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Suppose

$$f : \mathbb{Z}^+ \rightarrow \mathbb{R}$$

$$f(x) = 1-\dfrac{1}{x^2}$$

How does one evaluate the multiplication $\prod_{i=2}^{15} f(i)=f(2)\cdot f(3)\cdot f(4)\cdots f(15)$?

Here I have to see the trick that directly yields the calculation.

How come that we write this using $\Pi$ (product) notation? I'll be glad to hear your dear thoughts.

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    $\begingroup$ Have you looked carefully at the product of the first few terms? I think if you use a bit of algebra, you'll see that there is some cancellation between numerators and denominators of adjacent terms. $\endgroup$
    – hardmath
    Jan 2, 2019 at 17:11
  • $\begingroup$ @hardmath That's absolutely true. I also have looked carefully at the product of first few terms, no doubt. $\endgroup$
    – Melz
    Jan 2, 2019 at 17:13
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    $\begingroup$ It would also depend on how you write those terms. If you just write $\left(1 - \frac1{2^2}\right)\left(1 - \frac1{3^2}\right)\left(1 - \frac1{4^2}\right)\cdots$ then I don't think you will see a useful pattern. $\endgroup$
    – David K
    Jan 2, 2019 at 17:16
  • $\begingroup$ I have got $$\frac{8}{15}$$ with my TI calculator $\endgroup$ Jan 2, 2019 at 17:18

2 Answers 2

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Hint: $f(x) = \frac{x^2-1}{x^2} = \frac{(x-1)(x+1)}{x^2}$
and take product of $f(2),f(3),...,f(n)$

Look: $$ \frac{(1)(3)}{2^2} \cdot \frac{(2)(4)}{3^2} \cdot \frac{(3)(5)}{4^2} \cdot ... \frac{(n-3)(n-1)}{(n-2)^2} \cdot \frac{(n-2)n}{(n-1)^2} \cdot \frac{(n-1)(n+1)}{n^2} = \frac{1}{2} \cdot \frac{n+1}{n} $$ and take this for your task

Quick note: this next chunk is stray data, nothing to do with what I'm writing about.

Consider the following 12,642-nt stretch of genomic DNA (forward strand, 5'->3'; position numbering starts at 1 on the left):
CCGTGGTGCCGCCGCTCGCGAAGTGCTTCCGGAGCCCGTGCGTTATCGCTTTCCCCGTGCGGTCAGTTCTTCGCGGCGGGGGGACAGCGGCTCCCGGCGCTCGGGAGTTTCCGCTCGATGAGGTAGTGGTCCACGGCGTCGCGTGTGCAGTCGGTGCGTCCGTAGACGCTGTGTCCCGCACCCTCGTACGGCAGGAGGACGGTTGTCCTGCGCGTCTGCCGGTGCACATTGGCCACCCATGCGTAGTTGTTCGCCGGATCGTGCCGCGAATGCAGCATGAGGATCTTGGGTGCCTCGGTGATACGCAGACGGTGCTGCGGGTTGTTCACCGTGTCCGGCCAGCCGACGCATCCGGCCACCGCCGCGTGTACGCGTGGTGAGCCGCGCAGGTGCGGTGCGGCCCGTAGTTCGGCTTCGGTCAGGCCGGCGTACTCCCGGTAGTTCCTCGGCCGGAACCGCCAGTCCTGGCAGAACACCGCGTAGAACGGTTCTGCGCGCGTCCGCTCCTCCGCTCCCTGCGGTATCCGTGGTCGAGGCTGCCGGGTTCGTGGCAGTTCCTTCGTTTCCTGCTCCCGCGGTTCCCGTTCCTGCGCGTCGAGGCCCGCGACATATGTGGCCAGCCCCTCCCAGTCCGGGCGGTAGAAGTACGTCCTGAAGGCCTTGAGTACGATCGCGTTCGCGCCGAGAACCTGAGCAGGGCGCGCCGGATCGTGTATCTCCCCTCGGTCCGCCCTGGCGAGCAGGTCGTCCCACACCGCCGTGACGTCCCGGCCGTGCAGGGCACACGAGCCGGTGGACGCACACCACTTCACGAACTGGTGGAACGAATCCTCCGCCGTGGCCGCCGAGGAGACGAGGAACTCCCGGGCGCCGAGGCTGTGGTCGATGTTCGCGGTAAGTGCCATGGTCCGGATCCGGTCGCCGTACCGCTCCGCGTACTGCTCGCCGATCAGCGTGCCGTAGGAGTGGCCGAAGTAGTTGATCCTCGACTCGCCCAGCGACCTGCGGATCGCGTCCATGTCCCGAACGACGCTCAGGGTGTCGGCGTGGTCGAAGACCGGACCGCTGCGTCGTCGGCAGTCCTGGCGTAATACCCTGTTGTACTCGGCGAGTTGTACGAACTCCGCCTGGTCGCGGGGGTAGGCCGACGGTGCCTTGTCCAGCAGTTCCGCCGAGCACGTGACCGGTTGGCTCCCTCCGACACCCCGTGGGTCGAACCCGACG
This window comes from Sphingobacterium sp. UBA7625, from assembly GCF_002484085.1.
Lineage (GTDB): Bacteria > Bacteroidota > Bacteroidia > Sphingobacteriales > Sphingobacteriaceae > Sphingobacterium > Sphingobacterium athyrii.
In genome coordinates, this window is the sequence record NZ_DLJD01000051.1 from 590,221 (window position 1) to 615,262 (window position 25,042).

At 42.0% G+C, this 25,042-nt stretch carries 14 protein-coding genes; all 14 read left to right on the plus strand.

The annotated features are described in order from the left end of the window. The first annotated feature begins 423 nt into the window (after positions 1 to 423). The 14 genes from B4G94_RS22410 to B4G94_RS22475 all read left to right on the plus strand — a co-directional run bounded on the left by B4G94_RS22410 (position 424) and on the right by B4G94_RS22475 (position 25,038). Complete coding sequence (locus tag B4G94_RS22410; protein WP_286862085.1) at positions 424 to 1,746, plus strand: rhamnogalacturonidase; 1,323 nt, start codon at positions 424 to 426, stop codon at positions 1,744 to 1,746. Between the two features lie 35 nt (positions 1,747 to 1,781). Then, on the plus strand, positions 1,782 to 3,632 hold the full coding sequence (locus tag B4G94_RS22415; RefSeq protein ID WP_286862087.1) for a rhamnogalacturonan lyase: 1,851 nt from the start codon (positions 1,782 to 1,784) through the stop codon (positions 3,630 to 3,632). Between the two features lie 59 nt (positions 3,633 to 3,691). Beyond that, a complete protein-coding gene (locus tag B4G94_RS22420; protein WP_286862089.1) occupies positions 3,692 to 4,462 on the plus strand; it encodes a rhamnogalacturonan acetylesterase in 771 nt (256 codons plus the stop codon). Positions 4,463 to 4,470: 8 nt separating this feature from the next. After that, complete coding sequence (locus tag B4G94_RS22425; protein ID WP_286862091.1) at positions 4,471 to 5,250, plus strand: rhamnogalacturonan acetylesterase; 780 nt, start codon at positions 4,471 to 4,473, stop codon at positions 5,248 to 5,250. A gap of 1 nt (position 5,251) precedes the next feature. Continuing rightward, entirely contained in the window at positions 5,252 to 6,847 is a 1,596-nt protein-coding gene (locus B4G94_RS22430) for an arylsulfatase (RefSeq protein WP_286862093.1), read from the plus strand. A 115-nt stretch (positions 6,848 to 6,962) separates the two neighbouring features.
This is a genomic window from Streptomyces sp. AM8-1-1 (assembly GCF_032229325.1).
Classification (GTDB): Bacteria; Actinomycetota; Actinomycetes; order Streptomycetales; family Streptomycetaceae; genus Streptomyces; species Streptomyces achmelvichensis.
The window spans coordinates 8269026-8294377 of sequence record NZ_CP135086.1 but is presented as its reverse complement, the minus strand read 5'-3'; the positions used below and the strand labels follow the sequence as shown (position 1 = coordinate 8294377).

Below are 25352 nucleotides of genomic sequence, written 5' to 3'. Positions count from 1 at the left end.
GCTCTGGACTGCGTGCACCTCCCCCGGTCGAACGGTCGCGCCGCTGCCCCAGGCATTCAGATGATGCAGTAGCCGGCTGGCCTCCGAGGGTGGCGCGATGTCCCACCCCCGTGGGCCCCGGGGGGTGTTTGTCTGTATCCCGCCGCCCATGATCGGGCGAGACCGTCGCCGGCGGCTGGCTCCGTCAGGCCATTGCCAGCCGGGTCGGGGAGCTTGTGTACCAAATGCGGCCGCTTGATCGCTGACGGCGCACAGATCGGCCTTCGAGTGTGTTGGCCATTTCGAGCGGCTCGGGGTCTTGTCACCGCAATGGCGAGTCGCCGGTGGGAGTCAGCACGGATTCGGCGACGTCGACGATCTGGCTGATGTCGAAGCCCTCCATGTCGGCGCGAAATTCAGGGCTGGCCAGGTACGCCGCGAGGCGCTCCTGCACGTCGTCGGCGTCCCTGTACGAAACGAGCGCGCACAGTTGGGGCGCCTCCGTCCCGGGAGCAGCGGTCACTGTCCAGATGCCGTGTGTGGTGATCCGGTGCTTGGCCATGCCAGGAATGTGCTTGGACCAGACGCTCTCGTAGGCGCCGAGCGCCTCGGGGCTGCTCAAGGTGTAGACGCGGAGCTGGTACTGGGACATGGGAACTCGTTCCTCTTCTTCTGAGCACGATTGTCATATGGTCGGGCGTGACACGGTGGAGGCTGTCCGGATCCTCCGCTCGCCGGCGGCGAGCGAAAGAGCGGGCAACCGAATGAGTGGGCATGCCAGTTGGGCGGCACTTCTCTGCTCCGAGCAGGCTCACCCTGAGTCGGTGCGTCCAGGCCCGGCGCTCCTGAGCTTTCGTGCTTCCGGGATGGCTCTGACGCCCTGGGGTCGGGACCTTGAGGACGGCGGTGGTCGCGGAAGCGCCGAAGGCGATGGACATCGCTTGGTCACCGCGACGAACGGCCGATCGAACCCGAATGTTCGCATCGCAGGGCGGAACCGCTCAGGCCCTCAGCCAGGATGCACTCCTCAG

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  • $\begingroup$ That does not really help. $\endgroup$
    – Melz
    Jan 2, 2019 at 17:16
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    $\begingroup$ @Enzo Perhaps you should try harder to understand it. It is the same hint I would have given; I don't think there is an easier way. $\endgroup$
    – David K
    Jan 2, 2019 at 17:18
  • $\begingroup$ Write as I said and look what will happen $\endgroup$
    – user617243
    Jan 2, 2019 at 17:19
  • $\begingroup$ @Enzo I'll go out on a limb and say that there is no easier way. $\endgroup$
    – John
    Jan 2, 2019 at 17:20
  • $\begingroup$ $$\biggr (\frac{(2-1)(2+1)}{2^2} \biggr ) \biggr ( \frac{(3-1)(3+1)}{3^2} \biggr )$$ No such term cancels out here. $\endgroup$
    – Melz
    Jan 2, 2019 at 17:22
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It is also convenient to use the factorial notation $n!=1\cdot2\cdots n$. We obtain \begin{align*} \color{blue}{\prod_{i=2}^{15}f(i)}&=\prod_{i=2}^{15}\left(1-\frac{1}{i^2}\right)\\ &=\prod_{i=2}^{15}\frac{i^2-1}{i^2}\\ &=\prod_{i=2}^{15}\frac{(i-1)(i+1)}{i^2}\\ &=\frac{14!\cdot 16!/2}{\left(15!\right)^2}\tag{1}\\ &\,\,\color{blue}{=\frac{8}{15}}\tag{2} \end{align*}

Comment:

  • In (1) we use $\prod_{i=2}^{15}(i-1)=1\cdot 2\cdots 14=14!$ and $\prod_{i=2}^{15}(i+1)=3\cdot4\cdots 16=\frac{1}{2}\cdot 16!$.

  • In (2) we see that $14!/15!=1/15$ and $16!/15!=16$.

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